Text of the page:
Krishnamoorthi said there were two attempted break-ins this month at her apartment in Kigali, the Rwandan capital. She shared video clips with The New Humanitarian showing Rwandan police arresting the would-be trespassers. 

Meanwhile, the two other Tamil asylum seekers sent from Diego Garcia said they had faced verbal and sexual harassment by strangers in Kigali. 

Reports of abuse and harassment coincide with a tense legal and legislative battle by UK Prime Minister Rishi Sunak to push through a controversial plan to deport hundreds of asylum seekers from the UK to Rwanda for processing and eventual resettlement.

The UK Supreme Court ruled in November that the plan was unlawful because asylum seekers sent to Rwanda would be “at real risk of ill-treatment”, including potential human rights abuses and the possibility of being sent back to their country of origin.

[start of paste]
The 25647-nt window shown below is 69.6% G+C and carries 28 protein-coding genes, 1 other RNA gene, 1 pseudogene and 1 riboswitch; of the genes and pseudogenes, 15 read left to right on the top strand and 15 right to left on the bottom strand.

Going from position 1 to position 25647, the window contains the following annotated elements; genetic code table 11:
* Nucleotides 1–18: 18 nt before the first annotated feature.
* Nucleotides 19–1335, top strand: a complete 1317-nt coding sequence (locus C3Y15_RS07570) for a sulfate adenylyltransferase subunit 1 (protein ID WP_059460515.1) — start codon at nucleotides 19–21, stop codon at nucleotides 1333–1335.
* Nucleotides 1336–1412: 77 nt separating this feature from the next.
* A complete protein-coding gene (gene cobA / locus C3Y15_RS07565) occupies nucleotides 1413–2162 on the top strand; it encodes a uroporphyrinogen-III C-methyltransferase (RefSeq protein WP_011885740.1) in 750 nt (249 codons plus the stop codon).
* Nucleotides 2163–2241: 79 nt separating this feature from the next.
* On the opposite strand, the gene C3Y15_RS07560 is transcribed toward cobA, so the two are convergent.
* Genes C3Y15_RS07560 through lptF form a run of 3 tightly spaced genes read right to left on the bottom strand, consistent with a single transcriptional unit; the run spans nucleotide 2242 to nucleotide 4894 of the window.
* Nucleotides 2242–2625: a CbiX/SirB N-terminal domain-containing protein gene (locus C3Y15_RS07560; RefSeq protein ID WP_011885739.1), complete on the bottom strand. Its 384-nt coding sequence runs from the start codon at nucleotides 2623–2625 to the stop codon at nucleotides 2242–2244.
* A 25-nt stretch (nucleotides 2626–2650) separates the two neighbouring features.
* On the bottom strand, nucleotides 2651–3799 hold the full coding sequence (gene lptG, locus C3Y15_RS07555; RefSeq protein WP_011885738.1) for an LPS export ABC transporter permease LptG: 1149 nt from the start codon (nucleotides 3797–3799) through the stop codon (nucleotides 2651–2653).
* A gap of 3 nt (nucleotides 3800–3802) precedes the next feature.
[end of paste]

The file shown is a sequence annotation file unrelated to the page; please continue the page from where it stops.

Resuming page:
Although the Tamil asylum seekers in Rwanda are not part of the resettlement plan, their experiences raise further questions around the UK’s ability to guarantee their security there if the plan were to proceed.

The asylum seekers are part of a larger group of ethnic Tamils who arrived by boat starting in late 2021 on Diego Garcia, part of the British Indian Ocean Territory (BIOT) that hosts a joint US-UK military base.

The three asylum seekers were transferred from Diego Garcia to Rwanda in March 2023 for treatment following suicide attempts on the island. Later that month, the BIOT Administration approved their international protection claims but said they would not be admitted to the UK